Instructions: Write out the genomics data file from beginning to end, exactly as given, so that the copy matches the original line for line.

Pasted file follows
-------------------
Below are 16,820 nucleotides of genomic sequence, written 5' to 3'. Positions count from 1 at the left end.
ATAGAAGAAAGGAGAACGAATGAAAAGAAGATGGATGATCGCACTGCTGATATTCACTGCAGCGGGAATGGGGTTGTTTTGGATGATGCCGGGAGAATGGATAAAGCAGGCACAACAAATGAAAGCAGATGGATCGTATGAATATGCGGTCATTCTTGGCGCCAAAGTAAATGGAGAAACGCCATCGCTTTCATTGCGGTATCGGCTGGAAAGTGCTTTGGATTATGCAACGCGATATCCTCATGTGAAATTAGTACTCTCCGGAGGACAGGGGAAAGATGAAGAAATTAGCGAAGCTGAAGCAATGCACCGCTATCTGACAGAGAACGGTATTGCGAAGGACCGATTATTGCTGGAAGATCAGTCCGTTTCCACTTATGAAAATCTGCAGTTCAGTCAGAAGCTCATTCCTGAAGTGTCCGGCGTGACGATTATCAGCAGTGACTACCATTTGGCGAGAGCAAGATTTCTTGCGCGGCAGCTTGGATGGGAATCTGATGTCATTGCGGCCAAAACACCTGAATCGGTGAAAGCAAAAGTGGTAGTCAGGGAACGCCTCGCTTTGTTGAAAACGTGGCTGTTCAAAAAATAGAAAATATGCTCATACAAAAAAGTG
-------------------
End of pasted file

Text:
Below are 16,820 nucleotides of genomic sequence, written 5' to 3'. Positions count from 1 at the left end.
ATAGAAGAAAGGAGAACGAATGAAAAGAAGATGGATGATCGCACTGCTGATATTCACTGCAGCGGGAATGGGGTTGTTTTGGATGATGCCGGGAGAATGGATAAAGCAGGCACAACAAATGAAAGCAGATGGATCGTATGAATATGCGGTCATTCTTGGCGCCAAAGTAAATGGAGAAACGCCATCGCTTTCATTGCGGTATCGGCTGGAAAGTGCTTTGGATTATGCAACGCGATATCCTCATGTGAAATTAGTACTCTCCGGAGGACAGGGGAAAGATGAAGAAATTAGCGAAGCTGAAGCAATGCACCGCTATCTGACAGAGAACGGTATTGCGAAGGACCGATTATTGCTGGAAGATCAGTCCGTTTCCACTTATGAAAATCTGCAGTTCAGTCAGAAGCTCATTCCTGAAGTGTCCGGCGTGACGATTATCAGCAGTGACTACCATTTGGCGAGAGCAAGATTTCTTGCGCGGCAGCTTGGATGGGAATCTGATGTCATTGCGGCCAAAACACCTGAATCGGTGAAAGCAAAAGTGGTAGTCAGGGAACGCCTCGCTTTGTTGAAAACGTGGCTGTTCAAAAAATAGAAAATATGCTCATACAAAAAAGTG